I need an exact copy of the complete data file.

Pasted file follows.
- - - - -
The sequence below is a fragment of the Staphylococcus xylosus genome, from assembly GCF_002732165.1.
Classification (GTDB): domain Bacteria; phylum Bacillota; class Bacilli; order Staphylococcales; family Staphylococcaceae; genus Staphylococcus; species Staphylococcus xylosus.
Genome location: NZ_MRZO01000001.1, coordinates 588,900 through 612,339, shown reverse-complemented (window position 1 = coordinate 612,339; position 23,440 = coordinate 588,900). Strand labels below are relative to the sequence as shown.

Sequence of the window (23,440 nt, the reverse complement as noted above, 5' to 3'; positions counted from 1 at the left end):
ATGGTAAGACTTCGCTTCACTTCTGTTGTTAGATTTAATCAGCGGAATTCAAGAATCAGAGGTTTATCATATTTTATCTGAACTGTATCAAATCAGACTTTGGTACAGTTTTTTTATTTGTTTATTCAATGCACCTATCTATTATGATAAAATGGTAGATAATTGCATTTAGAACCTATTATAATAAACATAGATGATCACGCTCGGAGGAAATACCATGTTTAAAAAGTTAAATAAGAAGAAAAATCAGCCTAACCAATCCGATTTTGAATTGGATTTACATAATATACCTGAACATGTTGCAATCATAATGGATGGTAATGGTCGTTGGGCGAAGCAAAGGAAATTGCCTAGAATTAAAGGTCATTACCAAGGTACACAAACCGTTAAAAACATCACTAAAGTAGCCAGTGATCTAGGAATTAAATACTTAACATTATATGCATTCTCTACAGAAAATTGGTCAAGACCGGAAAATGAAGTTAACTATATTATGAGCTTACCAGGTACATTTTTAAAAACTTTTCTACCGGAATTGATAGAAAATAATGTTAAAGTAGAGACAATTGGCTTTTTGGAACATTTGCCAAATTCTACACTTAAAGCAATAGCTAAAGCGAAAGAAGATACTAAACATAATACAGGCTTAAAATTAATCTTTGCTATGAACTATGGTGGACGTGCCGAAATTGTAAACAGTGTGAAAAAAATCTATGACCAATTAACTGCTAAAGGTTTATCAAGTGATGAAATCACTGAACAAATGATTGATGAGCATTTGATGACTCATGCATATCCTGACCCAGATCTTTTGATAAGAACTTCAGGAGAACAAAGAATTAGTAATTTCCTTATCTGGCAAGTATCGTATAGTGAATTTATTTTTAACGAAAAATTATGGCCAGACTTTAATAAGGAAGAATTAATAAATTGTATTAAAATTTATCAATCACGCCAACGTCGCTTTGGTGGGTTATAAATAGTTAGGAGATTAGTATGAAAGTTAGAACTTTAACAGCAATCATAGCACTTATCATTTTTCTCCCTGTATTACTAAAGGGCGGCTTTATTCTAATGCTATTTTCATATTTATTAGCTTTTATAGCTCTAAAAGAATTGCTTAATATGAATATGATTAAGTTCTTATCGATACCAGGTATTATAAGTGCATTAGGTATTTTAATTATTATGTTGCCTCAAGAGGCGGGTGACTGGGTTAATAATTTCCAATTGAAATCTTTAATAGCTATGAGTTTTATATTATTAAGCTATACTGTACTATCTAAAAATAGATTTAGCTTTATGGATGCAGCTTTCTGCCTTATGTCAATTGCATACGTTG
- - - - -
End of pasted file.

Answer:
The sequence below is a fragment of the Staphylococcus xylosus genome, from assembly GCF_002732165.1.
Classification (GTDB): domain Bacteria; phylum Bacillota; class Bacilli; order Staphylococcales; family Staphylococcaceae; genus Staphylococcus; species Staphylococcus xylosus.
Genome location: NZ_MRZO01000001.1, coordinates 588,900 through 612,339, shown reverse-complemented (window position 1 = coordinate 612,339; position 23,440 = coordinate 588,900). Strand labels below are relative to the sequence as shown.

Sequence of the window (23,440 nt, the reverse complement as noted above, 5' to 3'; positions counted from 1 at the left end):
ATGGTAAGACTTCGCTTCACTTCTGTTGTTAGATTTAATCAGCGGAATTCAAGAATCAGAGGTTTATCATATTTTATCTGAACTGTATCAAATCAGACTTTGGTACAGTTTTTTTATTTGTTTATTCAATGCACCTATCTATTATGATAAAATGGTAGATAATTGCATTTAGAACCTATTATAATAAACATAGATGATCACGCTCGGAGGAAATACCATGTTTAAAAAGTTAAATAAGAAGAAAAATCAGCCTAACCAATCCGATTTTGAATTGGATTTACATAATATACCTGAACATGTTGCAATCATAATGGATGGTAATGGTCGTTGGGCGAAGCAAAGGAAATTGCCTAGAATTAAAGGTCATTACCAAGGTACACAAACCGTTAAAAACATCACTAAAGTAGCCAGTGATCTAGGAATTAAATACTTAACATTATATGCATTCTCTACAGAAAATTGGTCAAGACCGGAAAATGAAGTTAACTATATTATGAGCTTACCAGGTACATTTTTAAAAACTTTTCTACCGGAATTGATAGAAAATAATGTTAAAGTAGAGACAATTGGCTTTTTGGAACATTTGCCAAATTCTACACTTAAAGCAATAGCTAAAGCGAAAGAAGATACTAAACATAATACAGGCTTAAAATTAATCTTTGCTATGAACTATGGTGGACGTGCCGAAATTGTAAACAGTGTGAAAAAAATCTATGACCAATTAACTGCTAAAGGTTTATCAAGTGATGAAATCACTGAACAAATGATTGATGAGCATTTGATGACTCATGCATATCCTGACCCAGATCTTTTGATAAGAACTTCAGGAGAACAAAGAATTAGTAATTTCCTTATCTGGCAAGTATCGTATAGTGAATTTATTTTTAACGAAAAATTATGGCCAGACTTTAATAAGGAAGAATTAATAAATTGTATTAAAATTTATCAATCACGCCAACGTCGCTTTGGTGGGTTATAAATAGTTAGGAGATTAGTATGAAAGTTAGAACTTTAACAGCAATCATAGCACTTATCATTTTTCTCCCTGTATTACTAAAGGGCGGCTTTATTCTAATGCTATTTTCATATTTATTAGCTTTTATAGCTCTAAAAGAATTGCTTAATATGAATATGATTAAGTTCTTATCGATACCAGGTATTATAAGTGCATTAGGTATTTTAATTATTATGTTGCCTCAAGAGGCGGGTGACTGGGTTAATAATTTCCAATTGAAATCTTTAATAGCTATGAGTTTTATATTATTAAGCTATACTGTACTATCTAAAAATAGATTTAGCTTTATGGATGCAGCTTTCTGCCTTATGTCAATTGCATACGTTG